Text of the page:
Mark Ogne is the founder and CEO of ABM Consortium.
In our first conversation about Account-Based Confusion, “Don’t Give in to Account-Based Confusion,” we expanded on ways to simplify the view of what ABM is and how to approach the strategy. I received a ton of great feedback on how we described it, so I’ll start by sharing that again:
“Every organization has a finite audience who can hear their value propositions better… find it more valuable… are willing to pay more for it… and need it faster. Simplifying the cacophony of confusion in the market, ABM is nothing more or less than the strategy to identify, target, interact, and close business with those companies.”
Today, I’d like to dive into what I see as the most significant opportunity in the ABM market, helping enterprise sales and marketing organizations break beyond this confusion and find their path to success.
Confusion starts when “best practice” conflicts with what you know to be true:
Am I supposed to select accounts based upon Intent Data or predictive analytics? If so, what do I do with all the others who will need my offering but aren’t yet in a buying cycle… ignore them?
Should I “surround” my target accounts with campaigns coming from all angles or should I focus on display ads? For that matter, how does any of this match up with my inbound programs and nurturing? What about my sales team and their activities and knowledge?
Speaking of sales, how do I get my sales team involved in these programs?
Then, if my ABM program starts to produce results, what do I deliver to sales… leads, or some type of qualification?
Oh, then after all these decisions, how do I measure success? Is it as simple as setting a rule that counts media impressions and website visits?
No, none of these are right, but all lead to one point… There’s a ton of confusion about ABM, and more questions than answers.
Why? It’s simple. The core of these best practices is flawed for their reality. The majority of ABM platform vendors assume that all marketers are only trying to acquire net new leads. And, since they have no existing relationships at their target accounts, controlling account-based programs across sales and marketing systems has no value. So, they don’t do it. They solve simpler issues like sending more messages or generating website traffic.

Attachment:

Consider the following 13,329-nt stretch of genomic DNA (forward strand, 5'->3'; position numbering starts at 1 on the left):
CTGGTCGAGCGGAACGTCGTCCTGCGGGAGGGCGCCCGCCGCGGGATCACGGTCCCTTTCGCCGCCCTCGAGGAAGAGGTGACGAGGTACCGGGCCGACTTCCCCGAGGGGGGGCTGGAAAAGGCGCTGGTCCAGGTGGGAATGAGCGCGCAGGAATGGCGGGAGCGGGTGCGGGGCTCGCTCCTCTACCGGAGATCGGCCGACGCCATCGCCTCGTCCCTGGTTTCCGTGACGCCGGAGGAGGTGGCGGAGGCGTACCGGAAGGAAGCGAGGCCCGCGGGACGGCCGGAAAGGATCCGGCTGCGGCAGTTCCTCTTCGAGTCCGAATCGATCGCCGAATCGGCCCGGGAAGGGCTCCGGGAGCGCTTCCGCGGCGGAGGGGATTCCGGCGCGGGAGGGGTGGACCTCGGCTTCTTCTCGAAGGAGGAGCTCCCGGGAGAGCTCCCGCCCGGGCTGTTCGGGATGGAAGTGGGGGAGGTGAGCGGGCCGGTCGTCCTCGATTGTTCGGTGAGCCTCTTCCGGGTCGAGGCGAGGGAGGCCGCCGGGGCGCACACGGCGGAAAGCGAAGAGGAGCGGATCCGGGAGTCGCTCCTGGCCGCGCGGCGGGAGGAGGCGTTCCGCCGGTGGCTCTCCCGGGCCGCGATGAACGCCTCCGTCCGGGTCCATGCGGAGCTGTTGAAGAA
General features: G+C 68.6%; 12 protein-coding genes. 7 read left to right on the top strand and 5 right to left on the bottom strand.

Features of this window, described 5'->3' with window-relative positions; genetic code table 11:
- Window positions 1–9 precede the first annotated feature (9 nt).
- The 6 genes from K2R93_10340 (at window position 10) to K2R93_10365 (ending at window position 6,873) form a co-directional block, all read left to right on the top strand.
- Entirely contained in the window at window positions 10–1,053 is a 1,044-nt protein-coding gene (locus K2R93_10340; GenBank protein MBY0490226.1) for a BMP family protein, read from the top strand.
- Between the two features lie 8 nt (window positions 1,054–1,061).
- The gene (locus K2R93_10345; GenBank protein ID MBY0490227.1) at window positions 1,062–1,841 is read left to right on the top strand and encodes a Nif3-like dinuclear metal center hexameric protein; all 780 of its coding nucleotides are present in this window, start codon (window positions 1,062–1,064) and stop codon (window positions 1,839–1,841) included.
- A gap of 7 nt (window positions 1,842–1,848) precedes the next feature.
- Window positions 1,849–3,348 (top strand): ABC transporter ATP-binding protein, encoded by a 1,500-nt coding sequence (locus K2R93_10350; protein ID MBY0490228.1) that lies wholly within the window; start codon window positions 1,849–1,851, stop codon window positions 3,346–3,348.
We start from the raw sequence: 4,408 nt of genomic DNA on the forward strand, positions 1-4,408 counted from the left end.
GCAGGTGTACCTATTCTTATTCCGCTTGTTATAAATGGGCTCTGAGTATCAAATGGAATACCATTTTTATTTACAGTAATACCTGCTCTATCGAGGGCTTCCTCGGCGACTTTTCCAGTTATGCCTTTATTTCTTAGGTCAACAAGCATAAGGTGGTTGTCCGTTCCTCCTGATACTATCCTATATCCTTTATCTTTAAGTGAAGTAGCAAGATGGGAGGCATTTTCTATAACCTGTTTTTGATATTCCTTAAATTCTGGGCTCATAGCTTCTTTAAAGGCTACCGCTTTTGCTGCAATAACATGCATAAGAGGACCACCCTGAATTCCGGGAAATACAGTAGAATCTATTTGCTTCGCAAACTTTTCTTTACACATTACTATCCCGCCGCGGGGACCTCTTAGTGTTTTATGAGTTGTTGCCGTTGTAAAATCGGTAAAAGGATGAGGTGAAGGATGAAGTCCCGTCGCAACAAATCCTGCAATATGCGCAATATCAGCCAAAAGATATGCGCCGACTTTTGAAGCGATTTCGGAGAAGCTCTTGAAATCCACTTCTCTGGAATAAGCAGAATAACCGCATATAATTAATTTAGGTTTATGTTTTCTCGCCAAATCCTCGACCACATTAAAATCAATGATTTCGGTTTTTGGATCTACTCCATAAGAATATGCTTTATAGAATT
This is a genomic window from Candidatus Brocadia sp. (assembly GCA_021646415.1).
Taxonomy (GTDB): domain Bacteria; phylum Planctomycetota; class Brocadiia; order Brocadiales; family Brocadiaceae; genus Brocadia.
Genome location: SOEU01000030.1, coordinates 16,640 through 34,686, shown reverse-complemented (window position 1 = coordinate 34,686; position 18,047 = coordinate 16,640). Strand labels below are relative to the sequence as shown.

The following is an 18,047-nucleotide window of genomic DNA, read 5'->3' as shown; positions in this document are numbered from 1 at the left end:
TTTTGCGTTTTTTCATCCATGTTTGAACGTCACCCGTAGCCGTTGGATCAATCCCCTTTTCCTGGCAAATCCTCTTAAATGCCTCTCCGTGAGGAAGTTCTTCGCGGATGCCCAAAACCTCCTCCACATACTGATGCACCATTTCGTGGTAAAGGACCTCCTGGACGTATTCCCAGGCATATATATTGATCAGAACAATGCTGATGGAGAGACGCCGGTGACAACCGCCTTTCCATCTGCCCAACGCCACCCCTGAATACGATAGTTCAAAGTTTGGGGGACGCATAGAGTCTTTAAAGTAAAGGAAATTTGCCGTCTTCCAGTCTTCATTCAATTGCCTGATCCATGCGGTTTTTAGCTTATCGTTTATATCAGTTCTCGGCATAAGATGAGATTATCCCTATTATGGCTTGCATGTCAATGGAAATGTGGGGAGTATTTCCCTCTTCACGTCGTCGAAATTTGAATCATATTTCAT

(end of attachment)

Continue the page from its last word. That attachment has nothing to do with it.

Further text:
While most marketers need leads and website traffic may be necessary, this advice doesn’t address the needs of enterprise organizations.
The reality for most enterprise organizations is that they have years of digital exhaust, representing prior interactions, with nearly all target accounts they have on their radar. These people are in untold numbers of nurturing flows, receive direct mail and BDR phone calls, and have periodic meetings with their sales team.
In this environment, cross-channel customer experience, or, control of sales and marketing messages across channels, is a primary driver of ABM success. Delivering another ad or buying a new platform to “surround” target accounts ISN’T the right answer because the addition of a new silo of activity is more likely to create audience confusion through mismatched content strategies and overmarketing.
Let’s first pivot to an understanding of what the needs and challenges look like within enterprise companies, not just ABM bumper sticker slogans.
The three most challenging barriers to threaten ABM strategies: Measurement (connecting to revenue with “real” indicators), Coordination (between business units, with sales, and messages across channels), Agreement (Exec buy-in). (Demand Gen Report)
70% need to show an impact on pipeline and revenue, and 67% need to prove ROI across all marketing… yet 48% can’t track activity or measure transitions across buyer stages, and 80% simply report on media and website activity (no connection). (Demand Gen Report)
66% of marketing leaders identify personalization across customer experience as a priority… yet 86% can’t control personalization across two or more channels. (AMA)
Of the 18% of ABM programs that produce measurable, high revenue impact, 85% of them do three things consistently: They identify target account needs, they select content based upon those needs, they deliver that content with consistency across 2.5X the channels of lower-performing programs. This research was the key to our focus when we created the concept of ABM Orchestration. (ABM Consortium)
Programs that are responsive to audience needs, AND control this needs-based message across three or more channels, produce a 251% lift in engagement. (ClickZ)